It is not that society does not know, is that it has found sufficient reason not to care. What was she wearing? How much did she drink? Maybe she enjoyed it?

And now, why can’t she just forgive him and move on?

Are the voices of men that much more valuable than women that we actually have to listen to a rapist speak about rape before we accept rape culture is a real problem?

The problem with the forgiveness narrative is that is not about the wellbeing of the victims, it is about the comfort of society. This is why forgiveness is only expected of certain victims.

When young white man, Dylann Roof, was convicted of shooting dead nine black worshippers in a South Carolina church, the families left behind were able to cut through the cloud of grief enveloping them to muster sympathy for the very man responsible for their pain.

“You took something very precious away from me,” said Nadine Collier who lost her mother to Roof’s gun. “I will never talk to her ever again. I will never be able to hold her again. But I forgive you.”

It takes remarkable strength of character to forgive such violence. Not least because the remorseless Roof did not even ask for it. At the same time, another killer of innocents, in a city not too far away, was asking to be forgiven.

“I am sorry for the lives I have taken, for the suffering I have caused you, and for the terrible damage I have done,” said 21-year-old Dzhokhar Tsarnaev, one of the Boston marathon bombers.

His apology was not met favourably.

“A simple, believable apology would have been nice,” said one survivor. “But there was nothing sincere or believable in what he said.”

“I don't think it was genuine,” agreed another.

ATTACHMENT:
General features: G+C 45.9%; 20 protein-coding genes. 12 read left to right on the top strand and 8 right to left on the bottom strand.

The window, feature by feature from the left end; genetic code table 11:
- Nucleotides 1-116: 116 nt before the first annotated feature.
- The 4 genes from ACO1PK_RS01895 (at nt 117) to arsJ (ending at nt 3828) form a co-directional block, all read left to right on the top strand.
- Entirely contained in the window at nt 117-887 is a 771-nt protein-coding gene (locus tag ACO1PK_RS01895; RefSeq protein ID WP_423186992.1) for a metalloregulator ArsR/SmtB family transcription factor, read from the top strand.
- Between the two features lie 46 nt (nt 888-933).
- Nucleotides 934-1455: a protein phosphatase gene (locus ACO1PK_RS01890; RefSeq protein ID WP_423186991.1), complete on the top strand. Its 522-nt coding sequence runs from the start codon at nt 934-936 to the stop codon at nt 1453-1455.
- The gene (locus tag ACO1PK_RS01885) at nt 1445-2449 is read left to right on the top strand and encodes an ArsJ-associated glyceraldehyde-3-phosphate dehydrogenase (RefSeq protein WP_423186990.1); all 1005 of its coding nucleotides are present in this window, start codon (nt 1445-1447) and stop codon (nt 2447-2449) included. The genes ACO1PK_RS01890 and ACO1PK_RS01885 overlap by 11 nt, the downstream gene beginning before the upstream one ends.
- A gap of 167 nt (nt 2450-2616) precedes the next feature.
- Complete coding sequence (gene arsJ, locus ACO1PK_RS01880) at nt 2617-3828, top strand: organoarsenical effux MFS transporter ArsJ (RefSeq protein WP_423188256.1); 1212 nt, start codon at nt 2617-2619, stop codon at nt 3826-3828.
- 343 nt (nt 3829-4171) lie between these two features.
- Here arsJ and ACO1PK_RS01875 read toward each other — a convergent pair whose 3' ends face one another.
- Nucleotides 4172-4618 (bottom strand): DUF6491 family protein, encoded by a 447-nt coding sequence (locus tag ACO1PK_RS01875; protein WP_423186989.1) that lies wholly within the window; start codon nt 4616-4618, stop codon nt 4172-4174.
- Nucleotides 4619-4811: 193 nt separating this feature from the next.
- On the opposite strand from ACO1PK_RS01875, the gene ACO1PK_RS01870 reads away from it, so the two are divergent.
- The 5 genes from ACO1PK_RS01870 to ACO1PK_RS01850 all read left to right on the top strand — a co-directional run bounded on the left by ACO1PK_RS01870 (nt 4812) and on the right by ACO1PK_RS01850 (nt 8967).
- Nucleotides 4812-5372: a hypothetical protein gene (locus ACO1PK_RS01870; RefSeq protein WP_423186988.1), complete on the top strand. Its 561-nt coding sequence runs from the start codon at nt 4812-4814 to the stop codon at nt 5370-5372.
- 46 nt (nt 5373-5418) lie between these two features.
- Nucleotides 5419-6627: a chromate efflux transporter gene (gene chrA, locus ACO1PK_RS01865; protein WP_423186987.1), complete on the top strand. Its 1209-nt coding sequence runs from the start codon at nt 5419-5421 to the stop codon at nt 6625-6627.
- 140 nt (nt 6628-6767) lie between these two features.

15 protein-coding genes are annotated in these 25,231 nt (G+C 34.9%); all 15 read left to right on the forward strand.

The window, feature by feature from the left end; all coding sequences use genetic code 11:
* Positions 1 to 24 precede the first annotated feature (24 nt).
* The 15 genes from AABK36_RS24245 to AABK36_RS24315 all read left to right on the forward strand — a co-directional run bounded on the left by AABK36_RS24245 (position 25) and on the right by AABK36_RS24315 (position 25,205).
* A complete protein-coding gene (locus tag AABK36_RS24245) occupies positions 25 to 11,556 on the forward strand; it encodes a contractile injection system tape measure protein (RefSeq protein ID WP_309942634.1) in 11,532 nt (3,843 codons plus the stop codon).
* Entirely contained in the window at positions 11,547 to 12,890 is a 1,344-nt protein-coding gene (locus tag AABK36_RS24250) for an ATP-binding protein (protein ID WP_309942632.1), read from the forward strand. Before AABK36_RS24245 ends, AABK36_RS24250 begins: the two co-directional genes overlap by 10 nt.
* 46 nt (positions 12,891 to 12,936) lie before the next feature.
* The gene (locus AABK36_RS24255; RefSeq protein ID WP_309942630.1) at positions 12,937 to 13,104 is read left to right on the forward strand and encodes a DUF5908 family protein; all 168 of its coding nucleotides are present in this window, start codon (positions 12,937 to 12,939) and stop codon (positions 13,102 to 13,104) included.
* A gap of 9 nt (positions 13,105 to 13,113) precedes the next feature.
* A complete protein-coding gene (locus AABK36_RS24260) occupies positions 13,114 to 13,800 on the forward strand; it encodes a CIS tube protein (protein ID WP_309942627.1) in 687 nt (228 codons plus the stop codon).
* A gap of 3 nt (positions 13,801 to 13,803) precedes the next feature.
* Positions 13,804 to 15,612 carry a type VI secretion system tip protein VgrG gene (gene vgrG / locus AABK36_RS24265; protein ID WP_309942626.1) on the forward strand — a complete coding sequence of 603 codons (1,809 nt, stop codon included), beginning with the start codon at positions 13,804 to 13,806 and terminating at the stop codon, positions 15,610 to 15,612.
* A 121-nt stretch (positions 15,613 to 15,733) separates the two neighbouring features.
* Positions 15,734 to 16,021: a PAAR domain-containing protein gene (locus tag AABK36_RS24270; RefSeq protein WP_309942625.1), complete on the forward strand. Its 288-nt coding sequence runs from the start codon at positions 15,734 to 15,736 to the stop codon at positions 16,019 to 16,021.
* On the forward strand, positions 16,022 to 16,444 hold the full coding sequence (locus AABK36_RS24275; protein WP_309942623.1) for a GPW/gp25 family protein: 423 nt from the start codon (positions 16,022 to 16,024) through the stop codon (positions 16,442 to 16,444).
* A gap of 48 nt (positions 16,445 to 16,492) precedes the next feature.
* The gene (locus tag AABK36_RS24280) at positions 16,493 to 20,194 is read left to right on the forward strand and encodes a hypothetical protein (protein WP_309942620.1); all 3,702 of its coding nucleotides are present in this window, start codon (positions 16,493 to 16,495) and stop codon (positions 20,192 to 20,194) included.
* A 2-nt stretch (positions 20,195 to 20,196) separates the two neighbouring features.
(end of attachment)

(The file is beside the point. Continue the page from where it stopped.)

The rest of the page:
Why doesn’t it go both ways? Because the forgiveness narrative is not justice but power.

Again, these are entirely legitimate responses by people victimised by a killer. They should not be made to forgive and I certainly wouldn’t expect them to. But that is the entire point – no one did expect them to. What people did expect is what they always expect after a Muslim commits an act of violence, and that is for innocent Muslims take on Tsarnaev’s guilt and apologise for it.

Let me repeat that. When black people are victims of white killers, they are praised for forgiving. When white people are victims, not only is forgiveness off the table, but collective blame is the main course.

Why doesn’t it go both ways? Because the forgiveness narrative is not justice but power.

“White people embrace narratives about forgiveness so they can pretend the world is a fairer place than it actually is,” wrote Roxanne Gay on why she couldn’t forgive Roof,  “and that racism is merely a vestige of a painful past instead of this indelible part of our present”.

“What white people are really asking for when they demand forgiveness from a traumatised community is absolution.”

In other words, black people forgive so that white people can forget.

The same can be said of society’s attitude towards female rape victims. The forgiveness narrative is a covert, but no less insidious, way of maintaining the status quo, of pretending rape culture, like racism, is not a problem of society but of a few bad individuals.

This serves to keep certain groups in their place, to remind us we are tolerated only as long as we behave in acceptable ways, and that means never getting angry, not even at the people who abuse and kill us. This is a trap designed to keep us circling in this endless loop of crime and injustice.

It’s time to tack back the power. As long as we keep forgiving, then nothing ever has to change. Roxanne Gay says she is done forgiving, and so am I. The forgiveness narrative is no substitute for freedom from male sexual violence, and racism.